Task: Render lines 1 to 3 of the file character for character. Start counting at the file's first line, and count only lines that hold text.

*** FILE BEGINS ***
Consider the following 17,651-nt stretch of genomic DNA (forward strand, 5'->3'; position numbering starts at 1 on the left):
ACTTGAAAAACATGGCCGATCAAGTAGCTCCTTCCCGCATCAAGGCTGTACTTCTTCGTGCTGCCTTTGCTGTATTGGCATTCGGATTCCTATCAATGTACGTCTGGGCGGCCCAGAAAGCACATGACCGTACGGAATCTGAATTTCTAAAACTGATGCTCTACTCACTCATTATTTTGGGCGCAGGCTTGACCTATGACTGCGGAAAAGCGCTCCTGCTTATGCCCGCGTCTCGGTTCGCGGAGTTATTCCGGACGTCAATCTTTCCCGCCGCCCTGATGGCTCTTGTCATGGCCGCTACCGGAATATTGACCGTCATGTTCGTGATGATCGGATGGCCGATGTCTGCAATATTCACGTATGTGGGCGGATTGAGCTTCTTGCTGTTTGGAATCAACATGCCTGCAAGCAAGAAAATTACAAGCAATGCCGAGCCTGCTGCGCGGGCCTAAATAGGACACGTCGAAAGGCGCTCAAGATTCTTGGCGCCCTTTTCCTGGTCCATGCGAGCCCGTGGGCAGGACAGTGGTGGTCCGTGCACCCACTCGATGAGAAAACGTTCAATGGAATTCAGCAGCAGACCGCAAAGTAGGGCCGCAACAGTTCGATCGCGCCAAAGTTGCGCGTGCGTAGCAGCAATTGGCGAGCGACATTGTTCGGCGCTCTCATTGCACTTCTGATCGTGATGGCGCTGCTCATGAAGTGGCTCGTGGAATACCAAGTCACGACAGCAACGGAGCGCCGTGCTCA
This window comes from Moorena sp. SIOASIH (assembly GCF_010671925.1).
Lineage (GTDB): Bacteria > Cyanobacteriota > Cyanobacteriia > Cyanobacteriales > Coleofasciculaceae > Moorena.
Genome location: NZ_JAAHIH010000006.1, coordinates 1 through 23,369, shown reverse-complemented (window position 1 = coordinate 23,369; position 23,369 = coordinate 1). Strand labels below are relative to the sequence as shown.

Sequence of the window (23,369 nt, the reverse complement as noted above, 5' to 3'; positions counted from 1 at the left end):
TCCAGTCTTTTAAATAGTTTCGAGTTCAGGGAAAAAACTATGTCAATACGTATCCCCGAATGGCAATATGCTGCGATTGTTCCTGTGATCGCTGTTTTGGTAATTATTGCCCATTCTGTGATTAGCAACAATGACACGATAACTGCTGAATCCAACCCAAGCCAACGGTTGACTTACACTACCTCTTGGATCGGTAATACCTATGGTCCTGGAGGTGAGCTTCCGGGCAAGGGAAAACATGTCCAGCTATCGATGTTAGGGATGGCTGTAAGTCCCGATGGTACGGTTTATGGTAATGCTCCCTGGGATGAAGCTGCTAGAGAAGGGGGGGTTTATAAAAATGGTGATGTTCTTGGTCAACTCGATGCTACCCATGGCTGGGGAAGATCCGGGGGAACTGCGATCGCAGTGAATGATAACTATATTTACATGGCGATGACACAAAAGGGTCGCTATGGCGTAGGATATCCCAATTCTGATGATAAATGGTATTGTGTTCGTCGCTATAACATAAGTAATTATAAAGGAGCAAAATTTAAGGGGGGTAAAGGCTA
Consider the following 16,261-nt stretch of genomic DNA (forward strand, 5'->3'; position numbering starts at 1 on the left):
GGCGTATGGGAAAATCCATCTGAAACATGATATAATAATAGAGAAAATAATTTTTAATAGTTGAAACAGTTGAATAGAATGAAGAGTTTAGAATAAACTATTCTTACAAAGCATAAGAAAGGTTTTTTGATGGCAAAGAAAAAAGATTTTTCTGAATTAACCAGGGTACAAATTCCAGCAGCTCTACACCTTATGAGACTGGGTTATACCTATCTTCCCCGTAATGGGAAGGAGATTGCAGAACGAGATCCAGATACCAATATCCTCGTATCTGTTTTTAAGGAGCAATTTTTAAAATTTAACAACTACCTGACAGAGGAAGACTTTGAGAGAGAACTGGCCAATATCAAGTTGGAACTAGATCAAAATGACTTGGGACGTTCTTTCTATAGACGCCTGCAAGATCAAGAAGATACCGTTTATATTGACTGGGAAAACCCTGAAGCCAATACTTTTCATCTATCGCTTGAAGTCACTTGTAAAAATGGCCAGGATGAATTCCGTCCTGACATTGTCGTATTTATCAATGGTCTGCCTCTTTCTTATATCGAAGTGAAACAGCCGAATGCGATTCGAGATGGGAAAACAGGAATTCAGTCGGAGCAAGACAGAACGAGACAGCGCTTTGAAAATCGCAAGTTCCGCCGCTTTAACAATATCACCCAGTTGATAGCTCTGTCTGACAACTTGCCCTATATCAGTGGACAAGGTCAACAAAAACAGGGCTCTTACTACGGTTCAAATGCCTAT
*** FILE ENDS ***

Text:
Consider the following 17,651-nt stretch of genomic DNA (forward strand, 5'->3'; position numbering starts at 1 on the left):
ACTTGAAAAACATGGCCGATCAAGTAGCTCCTTCCCGCATCAAGGCTGTACTTCTTCGTGCTGCCTTTGCTGTATTGGCATTCGGATTCCTATCAATGTACGTCTGGGCGGCCCAGAAAGCACATGACCGTACGGAATCTGAATTTCTAAAACTGATGCTCTACTCACTCATTATTTTGGGCGCAGGCTTGACCTATGACTGCGGAAAAGCGCTCCTGCTTATGCCCGCGTCTCGGTTCGCGGAGTTATTCCGGACGTCAATCTTTCCCGCCGCCCTGATGGCTCTTGTCATGGCCGCTACCGGAATATTGACCGTCATGTTCGTGATGATCGGATGGCCGATGTCTGCAATATTCACGTATGTGGGCGGATTGAGCTTCTTGCTGTTTGGAATCAACATGCCTGCAAGCAAGAAAATTACAAGCAATGCCGAGCCTGCTGCGCGGGCCTAAATAGGACACGTCGAAAGGCGCTCAAGATTCTTGGCGCCCTTTTCCTGGTCCATGCGAGCCCGTGGGCAGGACAGTGGTGGTCCGTGCACCCACTCGATGAGAAAACGTTCAATGGAATTCAGCAGCAGACCGCAAAGTAGGGCCGCAACAGTTCGATCGCGCCAAAGTTGCGCGTGCGTAGCAGCAATTGGCGAGCGACATTGTTCGGCGCTCTCATTGCACTTCTGATCGTGATGGCGCTGCTCATGAAGTGGCTCGTGGAATACCAAGTCACGACAGCAACGGAGCGCCGTGCTCA
This window comes from Moorena sp. SIOASIH (assembly GCF_010671925.1).